By Mike Klein The most sweeping juvenile justice reform legislation since Jimmy Carter was Governor sailed through the Georgia House on Wednesday afternoon, passing 172-0.  It moves to the Senate where passage is predicted and then on to Governor Nathan Deal who supports the legislation. Leaders from both parties spoke favorably in the well before the overwhelming vote. House Bill 641 would update Georgia statutes to make certain the state is in federal compliance. Like ongoing adult criminal justice reform, the legislation moves the state toward provision of more services to juveniles who need personal treatment and less reliance on incarceration when juveniles are not considered a threat to themselves, their families or public safety. A series of short presentations… View Article
By Mike Klein Thursday morning a House and Senate special committee will gather to discuss mission creep.  That is not the official name of the hearing, also known as the first hearing to consider criminal justice reform legislation, but it might just as well have been advertised as mission creep. Georgia criminal justice reform legislation is many things, nearly all of them positive, but it also is an example of mission creep.  To understand whether House Bill 1176 hit or missed the mark, let’s begin with the assignment given to last year’s Special Council on Criminal Justice Reform: “Address the growth of the state’s prison population, contain corrections costs and increase efficiencies and effectiveness that result in better offender management; … View Article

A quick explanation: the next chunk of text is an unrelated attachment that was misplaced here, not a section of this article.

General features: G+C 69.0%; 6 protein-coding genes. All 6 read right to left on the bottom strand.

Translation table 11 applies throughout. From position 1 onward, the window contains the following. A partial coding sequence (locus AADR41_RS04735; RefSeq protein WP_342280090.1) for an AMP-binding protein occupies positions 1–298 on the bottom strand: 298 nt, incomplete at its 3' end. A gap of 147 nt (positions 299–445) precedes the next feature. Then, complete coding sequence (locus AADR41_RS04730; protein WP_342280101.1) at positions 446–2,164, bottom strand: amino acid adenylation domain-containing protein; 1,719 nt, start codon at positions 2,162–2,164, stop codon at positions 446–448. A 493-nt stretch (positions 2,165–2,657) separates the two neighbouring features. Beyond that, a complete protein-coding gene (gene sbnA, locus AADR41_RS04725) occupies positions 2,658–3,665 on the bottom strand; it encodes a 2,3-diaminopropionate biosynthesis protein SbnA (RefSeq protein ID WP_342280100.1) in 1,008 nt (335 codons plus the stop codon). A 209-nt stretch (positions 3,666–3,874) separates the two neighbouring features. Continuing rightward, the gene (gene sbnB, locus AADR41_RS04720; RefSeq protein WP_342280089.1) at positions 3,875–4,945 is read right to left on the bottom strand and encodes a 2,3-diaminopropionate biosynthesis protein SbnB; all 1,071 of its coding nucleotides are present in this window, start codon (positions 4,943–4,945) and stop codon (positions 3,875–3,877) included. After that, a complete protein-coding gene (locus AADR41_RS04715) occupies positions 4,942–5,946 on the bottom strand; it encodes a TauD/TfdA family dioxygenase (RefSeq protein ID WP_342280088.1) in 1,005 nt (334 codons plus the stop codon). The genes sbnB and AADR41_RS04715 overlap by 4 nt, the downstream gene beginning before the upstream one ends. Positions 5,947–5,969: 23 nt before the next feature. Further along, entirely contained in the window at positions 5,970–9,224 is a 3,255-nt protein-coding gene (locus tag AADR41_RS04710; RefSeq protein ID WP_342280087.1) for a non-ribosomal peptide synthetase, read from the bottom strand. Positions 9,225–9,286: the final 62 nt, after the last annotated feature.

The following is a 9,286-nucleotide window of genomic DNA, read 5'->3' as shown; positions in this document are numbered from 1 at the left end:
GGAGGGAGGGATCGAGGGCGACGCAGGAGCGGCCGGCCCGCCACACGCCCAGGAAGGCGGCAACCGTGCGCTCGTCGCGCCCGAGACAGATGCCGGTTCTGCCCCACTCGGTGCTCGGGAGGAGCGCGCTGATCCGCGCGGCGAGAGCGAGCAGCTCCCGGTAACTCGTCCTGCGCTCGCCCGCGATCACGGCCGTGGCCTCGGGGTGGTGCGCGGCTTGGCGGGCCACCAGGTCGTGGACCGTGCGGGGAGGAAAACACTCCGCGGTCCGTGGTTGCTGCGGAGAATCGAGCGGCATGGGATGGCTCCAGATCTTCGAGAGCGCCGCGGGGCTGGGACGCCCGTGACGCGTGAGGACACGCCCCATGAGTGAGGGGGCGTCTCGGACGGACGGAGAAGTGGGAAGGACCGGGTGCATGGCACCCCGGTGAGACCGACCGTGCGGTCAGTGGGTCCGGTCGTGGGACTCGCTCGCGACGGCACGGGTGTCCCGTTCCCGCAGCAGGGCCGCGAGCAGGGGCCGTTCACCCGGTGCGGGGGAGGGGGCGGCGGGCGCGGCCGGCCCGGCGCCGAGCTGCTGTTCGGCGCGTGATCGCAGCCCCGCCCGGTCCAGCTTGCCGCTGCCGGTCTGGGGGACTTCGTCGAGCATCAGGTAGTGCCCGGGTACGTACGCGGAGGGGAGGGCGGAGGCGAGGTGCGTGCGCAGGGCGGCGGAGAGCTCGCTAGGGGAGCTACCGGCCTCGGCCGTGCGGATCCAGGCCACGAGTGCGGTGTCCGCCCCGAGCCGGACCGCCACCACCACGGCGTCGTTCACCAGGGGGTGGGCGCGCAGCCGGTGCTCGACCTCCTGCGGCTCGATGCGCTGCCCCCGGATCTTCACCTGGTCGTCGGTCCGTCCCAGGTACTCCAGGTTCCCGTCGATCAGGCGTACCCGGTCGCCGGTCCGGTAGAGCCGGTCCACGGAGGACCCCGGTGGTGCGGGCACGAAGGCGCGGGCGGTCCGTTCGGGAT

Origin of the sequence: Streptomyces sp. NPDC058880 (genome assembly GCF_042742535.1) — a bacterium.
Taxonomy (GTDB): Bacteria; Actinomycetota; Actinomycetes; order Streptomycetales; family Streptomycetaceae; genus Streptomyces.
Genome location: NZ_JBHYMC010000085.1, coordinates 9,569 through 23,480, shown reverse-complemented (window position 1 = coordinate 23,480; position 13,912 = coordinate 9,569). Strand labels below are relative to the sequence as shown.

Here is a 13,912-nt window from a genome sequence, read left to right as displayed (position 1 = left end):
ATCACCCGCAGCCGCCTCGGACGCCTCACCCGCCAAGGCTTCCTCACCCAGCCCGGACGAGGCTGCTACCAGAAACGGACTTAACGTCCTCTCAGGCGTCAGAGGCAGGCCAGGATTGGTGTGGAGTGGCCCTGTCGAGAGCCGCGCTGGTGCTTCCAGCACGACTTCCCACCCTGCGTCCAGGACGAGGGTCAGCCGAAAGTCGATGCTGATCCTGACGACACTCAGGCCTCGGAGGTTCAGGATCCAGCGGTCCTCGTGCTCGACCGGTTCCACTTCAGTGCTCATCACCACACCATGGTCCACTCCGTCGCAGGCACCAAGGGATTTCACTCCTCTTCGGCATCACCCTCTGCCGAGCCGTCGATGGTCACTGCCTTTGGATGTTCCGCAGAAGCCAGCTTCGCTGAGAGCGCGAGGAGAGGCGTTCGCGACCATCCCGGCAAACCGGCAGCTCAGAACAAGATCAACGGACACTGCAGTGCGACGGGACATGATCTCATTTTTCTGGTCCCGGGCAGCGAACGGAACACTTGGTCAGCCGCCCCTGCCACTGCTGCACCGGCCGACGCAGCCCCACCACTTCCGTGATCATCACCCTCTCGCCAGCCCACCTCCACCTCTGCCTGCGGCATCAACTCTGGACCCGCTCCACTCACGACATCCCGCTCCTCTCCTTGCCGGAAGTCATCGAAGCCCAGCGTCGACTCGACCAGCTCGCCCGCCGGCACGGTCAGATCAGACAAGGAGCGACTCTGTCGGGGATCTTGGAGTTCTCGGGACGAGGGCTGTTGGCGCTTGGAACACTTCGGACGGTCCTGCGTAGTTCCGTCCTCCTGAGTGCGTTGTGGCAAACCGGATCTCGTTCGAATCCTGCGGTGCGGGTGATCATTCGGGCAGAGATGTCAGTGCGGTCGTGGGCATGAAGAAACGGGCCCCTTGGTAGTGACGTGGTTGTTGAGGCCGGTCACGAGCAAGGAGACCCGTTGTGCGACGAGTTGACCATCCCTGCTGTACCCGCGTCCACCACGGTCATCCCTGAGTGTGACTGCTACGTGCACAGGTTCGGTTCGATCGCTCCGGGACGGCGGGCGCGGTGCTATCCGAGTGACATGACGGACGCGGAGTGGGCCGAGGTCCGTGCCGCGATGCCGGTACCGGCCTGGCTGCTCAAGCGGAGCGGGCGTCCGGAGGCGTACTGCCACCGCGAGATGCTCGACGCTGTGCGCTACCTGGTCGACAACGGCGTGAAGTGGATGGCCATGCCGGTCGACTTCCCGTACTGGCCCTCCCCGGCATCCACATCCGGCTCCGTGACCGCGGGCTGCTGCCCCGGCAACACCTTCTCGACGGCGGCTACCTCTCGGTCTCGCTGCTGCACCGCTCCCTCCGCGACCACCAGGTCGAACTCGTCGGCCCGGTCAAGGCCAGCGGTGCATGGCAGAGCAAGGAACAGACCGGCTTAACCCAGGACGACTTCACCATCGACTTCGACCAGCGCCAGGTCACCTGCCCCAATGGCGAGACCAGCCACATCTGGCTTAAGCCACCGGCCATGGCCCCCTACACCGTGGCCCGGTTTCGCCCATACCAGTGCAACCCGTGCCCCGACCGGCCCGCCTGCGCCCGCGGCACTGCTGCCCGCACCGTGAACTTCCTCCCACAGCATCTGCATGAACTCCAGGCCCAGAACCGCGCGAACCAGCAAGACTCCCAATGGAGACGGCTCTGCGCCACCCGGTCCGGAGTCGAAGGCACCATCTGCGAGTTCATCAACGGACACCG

By Mike Klein Criminal justice reform legislation introduced this week contains highly anticipated alternatives to incarceration such as expanded drug treatment courts, along with probation and parole revisions, and modifications to burglary, forgery and theft statues.  We knew that was coming. Some sections of House Bill 1176 that were not expected include extending the statute of limitations on prosecution of child abuse cases – this was not a specific focus of work done last year by the Special Council on Criminal Justice Reform — and religious clergy might well be surprised to learn they are mentioned in the criminal justice reform conversation. Gov. Nathan Deal’s office already signaled the current bill is not good enough. “It doesn’t achieve exactly what… View Article
By Jeanette Moll and Kelly McCutchen Like many of their colleagues across the country, Georgia policy-makers are taking an increasingly close look at their criminal justice system. In search of both increased effectiveness as well as cost savings, policy-makers now have an ideal opportunity to evaluate and improve the correctional system. An essential part of that review must include that portion of the justice system which oversees juvenile delinquents. Georgia’s state budget for juvenile justice is $266 million in Fiscal Year 2011 and may grow to $279 million in 2012.1In addition, almost 50,000 youths are in the system each year, either awaiting adjudication or serving their sentences2– 50,000 youths who represent the future workforce and citizens of Georgia. Undoubtedly, the… View Article

Juvenile Justice Reform Bill Vote Possible on Tuesday

By Mike Klein The Georgia House could vote as early as Tuesday on juvenile justice reform legislation that is every bit as significant as a similar adult criminal justice reform initiative, but it has received less public scrutiny.  The bill appears to have significant bipartisan support in the House and Senate.  One big proposal would mandate that county prosecutors be assigned to every juvenile court. “We are making substantial changes in the way in which we handle problem children in Georgia,” House Judiciary Chair Rep. Wendell Willard said this past weekend during the 21st annual Georgia Bar Media & Judiciary conference in Atlanta.  “One of the things that I’ve made sure is in there is that before the state can… View Article